With only one month ahead of us in our 52 Films by Women series, it’s time to start winding things down and catching up with our “Shit, I can’t believe I never wrote about ___” faves. (“I have to do We Need to Talk About Kevin. But wait—that means I’d have to rewatch We Need to Talk About Kevin. During the holidays. Is there enough alcohol in the world?”) So far, my own 52 Films entries have included a little-seen 1950 film about the traumatic aftereffects of rape, a dark sibling rivalry comedy, an LGBT coming-of-age romance, and a lesbian boarding school bit o’ pulp. You know what’s missing? Michelle Rodriguez boxing movie.
Fuck yeah. It’s time to talk about Girlfight.
Girlfight is the first film for both Rodriguez and writer/director Karyn Kusama, whose best-known work to date is the Diablo Cody-penned high school satire Jennifer’s Body. That’s a good film—it certainly deserves the cult following it begun to amass once people began to realize, no, the presence of Megan Fox does not mean it’s stupid. But Girlfight is what put Kusama on the map, and it’s still my favorite thing she’s ever done.
A traditional sports movie with a twist or two up its sleeve, Girlfight stars Rodriguez as Diana Guzman, a teenage tomboy who bristles against society’s expectations of how women “should” behave. She wants to take up boxing, but she knows better than to bring that up to her father, Sandro (Paul Calderon): A man who asks his daughter whether it wouldn’t “kill you to wear a skirt once in a while?” and forces his geeky son (Ray Santiago) to box despite obvious lack of interest because, well, that’s just what men do, is probably never going to pony up the $10 a pop for Diana’s lessons. So Diana, pugnacious and stubborn, goes behind her father’s back and trains with the hard-nosed yet supportive Hector (Jaime Tirelli).
In between sessions, Diana begins to fall for a fellow boxer-in-training. His name is Adrian (Santiago Douglas), as in the (female) love interest in the Rocky movies. (“Adrian? What kind of girly name is that?,” quips Diana’s best friend. You can also hear a character yell “Yo, Adrian!” in the background during one scene. If I were Kusama, I wouldn’t have been able to resist, either.) The connection Kusama draws between Girlfight and Rocky is explicit; aside from the Adrian thing, Girlfight’s final shot is a direct homage to Rocky’s freeze frame ending. But to call Girlfight a “female Rocky” doesn’t give the film its due. Kusama has crafted a movie and a main character both that come out from the shadow of their more famous brethren and stand on their own merits. If anything, the Rocky connection makes Girlfight stand out more as a truly original piece of filmmaking. “You’ve seen this story before,” Kusama tells us. “But you haven’t seen it quite like this.”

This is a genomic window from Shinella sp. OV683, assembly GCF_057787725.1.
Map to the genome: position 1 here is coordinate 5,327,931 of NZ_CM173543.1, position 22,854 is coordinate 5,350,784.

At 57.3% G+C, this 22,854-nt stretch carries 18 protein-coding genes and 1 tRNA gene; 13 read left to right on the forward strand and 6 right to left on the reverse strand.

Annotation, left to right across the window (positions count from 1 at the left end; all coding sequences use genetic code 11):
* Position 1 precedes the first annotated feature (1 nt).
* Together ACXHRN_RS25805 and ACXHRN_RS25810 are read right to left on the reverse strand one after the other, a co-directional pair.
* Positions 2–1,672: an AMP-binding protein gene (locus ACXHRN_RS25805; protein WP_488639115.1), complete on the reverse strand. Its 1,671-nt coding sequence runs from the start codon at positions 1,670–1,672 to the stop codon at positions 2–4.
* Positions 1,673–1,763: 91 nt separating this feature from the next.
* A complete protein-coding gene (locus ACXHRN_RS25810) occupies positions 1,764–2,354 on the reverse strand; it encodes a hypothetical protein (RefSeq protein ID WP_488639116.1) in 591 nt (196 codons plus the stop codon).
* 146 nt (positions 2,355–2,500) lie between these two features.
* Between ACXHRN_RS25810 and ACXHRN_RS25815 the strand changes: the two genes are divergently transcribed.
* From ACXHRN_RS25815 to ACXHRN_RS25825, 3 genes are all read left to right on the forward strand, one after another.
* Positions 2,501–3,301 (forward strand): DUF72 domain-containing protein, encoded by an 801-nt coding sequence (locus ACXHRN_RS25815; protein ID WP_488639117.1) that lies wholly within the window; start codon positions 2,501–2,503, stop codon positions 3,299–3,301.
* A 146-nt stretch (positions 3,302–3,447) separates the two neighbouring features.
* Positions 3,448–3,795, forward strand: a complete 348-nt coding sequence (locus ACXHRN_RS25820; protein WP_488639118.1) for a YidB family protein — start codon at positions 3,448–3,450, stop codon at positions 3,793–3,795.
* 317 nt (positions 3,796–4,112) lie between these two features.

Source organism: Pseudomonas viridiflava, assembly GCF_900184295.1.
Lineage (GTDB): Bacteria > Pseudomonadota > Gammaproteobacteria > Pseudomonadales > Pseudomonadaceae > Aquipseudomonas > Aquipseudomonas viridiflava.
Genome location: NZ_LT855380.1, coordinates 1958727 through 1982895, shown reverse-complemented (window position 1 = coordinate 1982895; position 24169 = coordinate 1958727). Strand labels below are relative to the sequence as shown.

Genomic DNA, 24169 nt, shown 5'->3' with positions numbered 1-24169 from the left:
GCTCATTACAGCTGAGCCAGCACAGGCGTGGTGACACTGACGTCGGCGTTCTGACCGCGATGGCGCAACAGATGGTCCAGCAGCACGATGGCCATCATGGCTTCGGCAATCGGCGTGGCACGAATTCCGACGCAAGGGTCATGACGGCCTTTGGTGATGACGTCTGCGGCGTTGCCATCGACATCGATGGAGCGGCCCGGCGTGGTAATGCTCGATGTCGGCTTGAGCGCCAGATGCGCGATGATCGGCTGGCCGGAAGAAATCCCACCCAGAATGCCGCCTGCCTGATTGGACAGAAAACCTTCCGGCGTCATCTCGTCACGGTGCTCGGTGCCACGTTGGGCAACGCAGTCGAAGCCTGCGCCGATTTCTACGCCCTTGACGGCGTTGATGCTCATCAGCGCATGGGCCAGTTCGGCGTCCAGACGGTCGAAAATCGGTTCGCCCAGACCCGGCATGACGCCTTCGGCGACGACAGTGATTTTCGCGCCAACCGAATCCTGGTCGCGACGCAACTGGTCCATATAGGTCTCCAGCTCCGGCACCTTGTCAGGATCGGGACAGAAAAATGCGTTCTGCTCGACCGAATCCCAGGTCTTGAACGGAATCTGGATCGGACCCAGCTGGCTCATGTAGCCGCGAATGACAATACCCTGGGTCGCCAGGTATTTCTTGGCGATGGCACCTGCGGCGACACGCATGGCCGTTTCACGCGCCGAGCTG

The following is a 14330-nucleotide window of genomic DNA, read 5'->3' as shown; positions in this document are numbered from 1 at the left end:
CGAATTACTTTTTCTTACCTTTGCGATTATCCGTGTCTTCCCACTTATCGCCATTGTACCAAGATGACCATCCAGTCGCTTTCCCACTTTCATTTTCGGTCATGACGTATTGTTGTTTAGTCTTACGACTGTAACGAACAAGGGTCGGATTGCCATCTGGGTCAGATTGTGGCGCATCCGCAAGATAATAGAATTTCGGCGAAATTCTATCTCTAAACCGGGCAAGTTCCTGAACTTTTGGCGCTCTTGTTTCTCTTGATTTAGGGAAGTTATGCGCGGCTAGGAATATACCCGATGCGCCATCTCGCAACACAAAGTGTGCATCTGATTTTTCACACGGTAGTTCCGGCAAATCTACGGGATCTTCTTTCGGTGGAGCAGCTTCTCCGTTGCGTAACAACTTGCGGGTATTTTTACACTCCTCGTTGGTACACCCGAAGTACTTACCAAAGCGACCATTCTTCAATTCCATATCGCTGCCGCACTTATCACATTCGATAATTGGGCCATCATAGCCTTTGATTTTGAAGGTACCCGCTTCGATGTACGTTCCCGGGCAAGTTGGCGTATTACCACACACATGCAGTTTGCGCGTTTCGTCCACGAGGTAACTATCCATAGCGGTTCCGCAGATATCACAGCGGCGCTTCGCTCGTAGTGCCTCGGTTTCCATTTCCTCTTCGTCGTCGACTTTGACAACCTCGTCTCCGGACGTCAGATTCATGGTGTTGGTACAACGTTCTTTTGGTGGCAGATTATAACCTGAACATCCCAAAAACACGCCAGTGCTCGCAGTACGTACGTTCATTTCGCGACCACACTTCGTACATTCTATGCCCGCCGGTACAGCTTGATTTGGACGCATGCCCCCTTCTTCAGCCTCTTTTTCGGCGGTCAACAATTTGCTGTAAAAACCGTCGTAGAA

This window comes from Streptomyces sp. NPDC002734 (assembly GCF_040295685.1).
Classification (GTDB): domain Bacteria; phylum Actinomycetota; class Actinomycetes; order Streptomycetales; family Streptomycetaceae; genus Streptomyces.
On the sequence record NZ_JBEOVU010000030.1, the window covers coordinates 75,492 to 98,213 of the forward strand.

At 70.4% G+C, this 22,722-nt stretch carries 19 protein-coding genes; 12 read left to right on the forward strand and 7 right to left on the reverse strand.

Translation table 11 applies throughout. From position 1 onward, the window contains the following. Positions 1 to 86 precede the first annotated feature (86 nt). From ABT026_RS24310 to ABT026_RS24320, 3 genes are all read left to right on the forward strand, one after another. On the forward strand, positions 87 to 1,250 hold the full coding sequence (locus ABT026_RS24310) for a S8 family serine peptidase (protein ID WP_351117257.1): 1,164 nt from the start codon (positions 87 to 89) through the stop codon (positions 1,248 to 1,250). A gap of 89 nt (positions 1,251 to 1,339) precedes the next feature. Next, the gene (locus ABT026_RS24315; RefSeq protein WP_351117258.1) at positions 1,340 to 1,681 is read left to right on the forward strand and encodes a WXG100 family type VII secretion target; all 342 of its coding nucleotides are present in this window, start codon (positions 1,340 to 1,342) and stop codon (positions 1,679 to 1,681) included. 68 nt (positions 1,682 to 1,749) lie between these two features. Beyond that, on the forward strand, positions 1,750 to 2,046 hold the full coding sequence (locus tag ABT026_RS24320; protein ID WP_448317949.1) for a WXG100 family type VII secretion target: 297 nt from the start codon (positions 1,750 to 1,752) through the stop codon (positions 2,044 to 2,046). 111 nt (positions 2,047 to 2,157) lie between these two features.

In many ways, Girlfight hews to the typical sports movie formula. It has the scrappy underdog, the training montages, the crusty-yet-supportive mentor, the climatic final fight. (The tropes are occasionally subverted: For the last fight, Diana’s brother Tiny puts out a chair for their father, who earlier dismissed Diana’s attempts at boxing as “ridiculous.” He doesn’t show.) What’s different is Diana herself. This is a woman who wants to be taken on her own terms—who wants to prove herself in the ring, who wants to earn respect, and who wants to do that without compromising who she is. And the movie lets her do that. People in her life are constantly giving her shit in big and small ways for either being too “girly” or not “girly” enough. At school, the resident bully responds to a show of Diana’s physical strength by snarking “those hormone treatments really do the job.” Inside the ring, Diana’s gender opens her up to derision that ranges from the needling and unintentional (“And in the lovely purple shorts, clap your hands for Diana Guzman!”) to the outright hostile (“Boys are different from girls. What’s so wrong about saying it? Boys are different from girls. No girl has what it takes to be a boxer.”) She’s too strong. She’s not strong enough. She’s a “psycho” and a “bitch.” And Diana has moments of insecurity. She makes sacrifices. But what shines through is a rock-solid belief in herself and her abilities. The world wants her to change? Fuck that. The world can do the changing.